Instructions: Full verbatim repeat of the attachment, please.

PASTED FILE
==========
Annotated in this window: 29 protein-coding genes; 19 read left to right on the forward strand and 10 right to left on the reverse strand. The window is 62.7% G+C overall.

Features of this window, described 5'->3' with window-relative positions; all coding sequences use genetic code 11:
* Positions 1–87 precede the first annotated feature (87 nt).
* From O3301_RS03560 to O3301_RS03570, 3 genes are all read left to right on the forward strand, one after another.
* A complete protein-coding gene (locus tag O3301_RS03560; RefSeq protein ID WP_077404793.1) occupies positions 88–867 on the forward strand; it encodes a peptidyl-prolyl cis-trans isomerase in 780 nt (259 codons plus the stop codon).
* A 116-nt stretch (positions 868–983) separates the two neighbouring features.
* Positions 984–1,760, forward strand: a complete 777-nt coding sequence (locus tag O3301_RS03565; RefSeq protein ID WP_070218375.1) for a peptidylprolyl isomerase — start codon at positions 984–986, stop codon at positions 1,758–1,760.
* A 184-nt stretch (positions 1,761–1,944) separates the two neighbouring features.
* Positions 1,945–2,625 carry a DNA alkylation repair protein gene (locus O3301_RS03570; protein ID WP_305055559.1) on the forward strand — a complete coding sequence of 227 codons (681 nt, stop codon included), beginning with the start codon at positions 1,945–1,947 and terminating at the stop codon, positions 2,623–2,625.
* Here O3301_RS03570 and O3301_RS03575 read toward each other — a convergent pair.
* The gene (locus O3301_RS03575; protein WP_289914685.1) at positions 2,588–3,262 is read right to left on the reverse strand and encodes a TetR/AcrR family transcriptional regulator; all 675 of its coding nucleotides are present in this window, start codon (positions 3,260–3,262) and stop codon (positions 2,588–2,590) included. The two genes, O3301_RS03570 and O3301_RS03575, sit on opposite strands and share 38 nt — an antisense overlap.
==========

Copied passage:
Annotated in this window: 29 protein-coding genes; 19 read left to right on the forward strand and 10 right to left on the reverse strand. The window is 62.7% G+C overall.

Features of this window, described 5'->3' with window-relative positions; all coding sequences use genetic code 11:
* Positions 1–87 precede the first annotated feature (87 nt).
* From O3301_RS03560 to O3301_RS03570, 3 genes are all read left to right on the forward strand, one after another.
* A complete protein-coding gene (locus tag O3301_RS03560; RefSeq protein ID WP_077404793.1) occupies positions 88–867 on the forward strand; it encodes a peptidyl-prolyl cis-trans isomerase in 780 nt (259 codons plus the stop codon).
* A 116-nt stretch (positions 868–983) separates the two neighbouring features.
* Positions 984–1,760, forward strand: a complete 777-nt coding sequence (locus tag O3301_RS03565; RefSeq protein ID WP_070218375.1) for a peptidylprolyl isomerase — start codon at positions 984–986, stop codon at positions 1,758–1,760.
* A 184-nt stretch (positions 1,761–1,944) separates the two neighbouring features.
* Positions 1,945–2,625 carry a DNA alkylation repair protein gene (locus O3301_RS03570; protein ID WP_305055559.1) on the forward strand — a complete coding sequence of 227 codons (681 nt, stop codon included), beginning with the start codon at positions 1,945–1,947 and terminating at the stop codon, positions 2,623–2,625.
* Here O3301_RS03570 and O3301_RS03575 read toward each other — a convergent pair.
* The gene (locus O3301_RS03575; protein WP_289914685.1) at positions 2,588–3,262 is read right to left on the reverse strand and encodes a TetR/AcrR family transcriptional regulator; all 675 of its coding nucleotides are present in this window, start codon (positions 3,260–3,262) and stop codon (positions 2,588–2,590) included. The two genes, O3301_RS03570 and O3301_RS03575, sit on opposite strands and share 38 nt — an antisense overlap.